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Culture

Why Germans Love the Costa Blanca

Forget those unsightly images of sun-burnt, beer-swilling hooligans living it up on Spain's Costa Blanca. Affordable property and good weather are still luring Germans to southern Spain -- but most of them are over 60.

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German pensioners: twilight years in the blazing sun

At market day in Moraira, a picturesque resort in southern Spain, it's 20 degrees in the shade and a pale December sun is shining down on the crowds. Hordes of elderly people are strolling through the fruit and vegetable stalls, or soaking up rays over coffee in the back-to-back pavement cafés lining the seafront.

Living the good life

It's not a commercial for a life insurance plan, it's just day-to-day reality on the Costa Blanca. Most of the pensioners milling around the town come from Germany, Britain, Scandinavia, Austria and Switzerland. They've all headed south in search of the good life, and most of them agree that the pleasant climate alone was worth pulling up roots for.

Others only winter in Spain, trading Bochum for the Balearics and enjoying both the weather and the relaxed southern joie de vivre they say they miss up north, where both the temperatures and the people tend to be on the frosty side.

"You can go swimming outside here, play tennis, have dinner with friends -- all activities you don't do so often back in Germany," explained Horst Sellmer from northern Germany. "At home, you're glad to get inside during the winter months. Here, life takes place outside, morning, noon and night. It makes a big difference."

Relocating: the healthy choice

As Germany struggles with its flagging economy, the country's elderly have come in for plenty of criticism in recent years for appearing to take the money and run. Politicians are determined that pensioners will also have to feel the pinch of reforms to the social welfare system, and pension cuts have featured regularly in Berlin's social agenda.

Nonetheless, studies show that Germany's elderly today enjoy a better standard of living than ever before -- and they often leave their native shores to make the most of it.

Many of the over-sixties populating the Mediterranean coast first migrated south on their doctor's advice. Heart complaints, asthma, arthritis and rheumatism are just some of the ailments soothed by clement climate conditions.

Hans Stallmach suffers from Bechterew Disease, rheumatoid arthritis of the spine. Back in Germany, he relied on painkillers to cope and spent most of his time in bed. Six years ago, he relocated to Spain and says he's never felt better.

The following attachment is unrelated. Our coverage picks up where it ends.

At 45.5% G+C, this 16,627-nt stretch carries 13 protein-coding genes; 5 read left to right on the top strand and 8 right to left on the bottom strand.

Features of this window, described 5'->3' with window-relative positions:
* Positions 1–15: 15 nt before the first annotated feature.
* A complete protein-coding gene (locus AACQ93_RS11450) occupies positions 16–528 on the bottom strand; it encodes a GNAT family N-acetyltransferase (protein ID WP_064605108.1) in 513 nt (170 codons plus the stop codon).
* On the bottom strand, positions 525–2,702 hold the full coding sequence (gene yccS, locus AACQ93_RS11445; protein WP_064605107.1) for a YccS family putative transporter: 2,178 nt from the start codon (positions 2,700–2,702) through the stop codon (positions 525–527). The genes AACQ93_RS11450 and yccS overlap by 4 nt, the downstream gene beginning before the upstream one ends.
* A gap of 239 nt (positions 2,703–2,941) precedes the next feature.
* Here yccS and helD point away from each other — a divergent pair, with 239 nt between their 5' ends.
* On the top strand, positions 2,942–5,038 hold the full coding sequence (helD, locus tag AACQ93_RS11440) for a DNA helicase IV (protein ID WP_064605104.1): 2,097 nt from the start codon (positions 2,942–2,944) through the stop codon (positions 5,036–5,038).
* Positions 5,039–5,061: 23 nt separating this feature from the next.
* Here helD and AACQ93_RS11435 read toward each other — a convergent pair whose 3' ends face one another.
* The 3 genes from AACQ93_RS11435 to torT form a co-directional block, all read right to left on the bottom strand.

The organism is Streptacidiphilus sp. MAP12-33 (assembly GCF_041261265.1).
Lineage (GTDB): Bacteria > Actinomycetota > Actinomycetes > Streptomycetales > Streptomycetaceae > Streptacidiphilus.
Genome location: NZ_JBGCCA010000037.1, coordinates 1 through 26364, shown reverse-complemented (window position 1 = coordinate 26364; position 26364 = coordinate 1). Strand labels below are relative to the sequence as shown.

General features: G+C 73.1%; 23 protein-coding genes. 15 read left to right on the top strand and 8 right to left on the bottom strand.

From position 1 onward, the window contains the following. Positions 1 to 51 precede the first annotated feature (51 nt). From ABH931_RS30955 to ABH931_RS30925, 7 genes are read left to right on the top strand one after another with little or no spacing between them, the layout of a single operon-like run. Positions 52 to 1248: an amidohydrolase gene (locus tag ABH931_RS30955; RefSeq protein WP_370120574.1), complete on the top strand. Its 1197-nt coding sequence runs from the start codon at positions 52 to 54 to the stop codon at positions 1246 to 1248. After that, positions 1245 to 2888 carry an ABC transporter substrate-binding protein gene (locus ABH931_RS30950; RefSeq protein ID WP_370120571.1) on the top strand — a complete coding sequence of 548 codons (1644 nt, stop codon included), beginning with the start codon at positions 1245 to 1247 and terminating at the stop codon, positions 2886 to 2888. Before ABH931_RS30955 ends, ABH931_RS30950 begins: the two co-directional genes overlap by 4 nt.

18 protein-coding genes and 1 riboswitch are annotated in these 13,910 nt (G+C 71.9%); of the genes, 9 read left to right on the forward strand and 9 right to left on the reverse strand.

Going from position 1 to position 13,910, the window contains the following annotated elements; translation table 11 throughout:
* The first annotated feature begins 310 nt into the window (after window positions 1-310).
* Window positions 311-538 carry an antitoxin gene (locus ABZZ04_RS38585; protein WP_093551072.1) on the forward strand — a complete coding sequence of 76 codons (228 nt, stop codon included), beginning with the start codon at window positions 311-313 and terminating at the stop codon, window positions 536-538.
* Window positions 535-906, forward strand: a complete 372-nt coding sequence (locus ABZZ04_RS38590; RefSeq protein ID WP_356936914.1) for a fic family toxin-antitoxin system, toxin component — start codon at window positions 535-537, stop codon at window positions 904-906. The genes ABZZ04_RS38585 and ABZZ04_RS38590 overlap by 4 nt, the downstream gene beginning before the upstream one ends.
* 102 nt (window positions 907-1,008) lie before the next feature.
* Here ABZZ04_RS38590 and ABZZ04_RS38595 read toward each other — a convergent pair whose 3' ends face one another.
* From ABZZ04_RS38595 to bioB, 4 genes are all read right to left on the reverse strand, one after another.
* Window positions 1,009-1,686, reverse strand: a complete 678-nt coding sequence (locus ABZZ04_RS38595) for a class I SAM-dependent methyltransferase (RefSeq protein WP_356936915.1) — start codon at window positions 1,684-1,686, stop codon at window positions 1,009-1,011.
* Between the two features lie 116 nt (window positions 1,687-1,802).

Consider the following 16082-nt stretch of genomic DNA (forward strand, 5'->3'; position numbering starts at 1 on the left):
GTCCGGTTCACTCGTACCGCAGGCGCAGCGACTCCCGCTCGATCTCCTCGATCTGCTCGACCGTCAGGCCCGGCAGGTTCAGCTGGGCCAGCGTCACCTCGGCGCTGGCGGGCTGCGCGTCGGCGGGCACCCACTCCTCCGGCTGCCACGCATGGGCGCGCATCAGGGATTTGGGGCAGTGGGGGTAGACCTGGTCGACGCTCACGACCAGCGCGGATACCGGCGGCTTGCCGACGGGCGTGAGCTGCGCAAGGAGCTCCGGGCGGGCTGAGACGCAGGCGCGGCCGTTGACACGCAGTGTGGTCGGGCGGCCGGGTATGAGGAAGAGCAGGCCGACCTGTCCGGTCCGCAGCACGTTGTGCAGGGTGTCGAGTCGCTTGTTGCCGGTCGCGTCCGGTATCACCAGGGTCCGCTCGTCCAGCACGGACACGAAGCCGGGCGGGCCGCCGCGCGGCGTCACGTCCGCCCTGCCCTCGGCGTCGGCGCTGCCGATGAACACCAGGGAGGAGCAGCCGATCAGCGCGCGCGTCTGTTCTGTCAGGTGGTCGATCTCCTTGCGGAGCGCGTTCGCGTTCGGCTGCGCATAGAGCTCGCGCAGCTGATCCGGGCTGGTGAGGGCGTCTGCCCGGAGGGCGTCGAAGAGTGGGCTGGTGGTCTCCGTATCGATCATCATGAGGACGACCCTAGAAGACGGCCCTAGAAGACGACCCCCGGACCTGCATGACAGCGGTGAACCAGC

"The climate was very beneficial for my condition and my health really improved," he maintained. "I can lead the sort of life I wasn't able to live in Germany."

Giving something back

Deutsche Rentner in Spanien

In return, the pensioners bring spending power and a welcome boost to the local economy by building and buying homes. Their growing presence has also made the area a magnet for the service sector. Southern Spain now boasts an excellent infrastructure for senior citizens from northern Europe. The broad array of English-speaking doctors, old people's homes, banks and workmen means if they want, they don't even have to learn Spanish.

The prevalence of a foreign community can, however, be counterproductive , with the pensioners never actually motivated to learn the language and actually integrate locally.

According to a recent survey, 96 percent of pensioners in the region cite linguistic problems as their main worry. It's enough to send some of them packing.

Father Fritz Delp knows the German community along the Costa Blanca very well. "Some people have been here for as long as twelve years," he explained. "They often say they were the best years of their life, but sooner or later they want to go back to Germany. They worry about their health and they don't want anything to happen in a strange country where they don't speak the language and don't really feel integrated."

Others wouldn't go back if they were paid. 85-year-old Edith Teuber used to come here on vacation in the 1960s, and now lives in a German-language nursing home.

"Anyone who can, should move here," she advised. "It's a lovely place to be when you're elderly and need sunlight. Germany is unbearable in winter, it's so dark, foggy and cold. Down here, you experience your old age in a completely different light."

DW recommends

  • Date 05.12.2004
  • Author DW-staff (jp)
  • Print Print this page
  • Permalink http://p.dw.com/p/5wg7
  • Date 05.12.2004
  • Author DW-staff (jp)
  • Print Print this page
  • Permalink http://p.dw.com/p/5wg7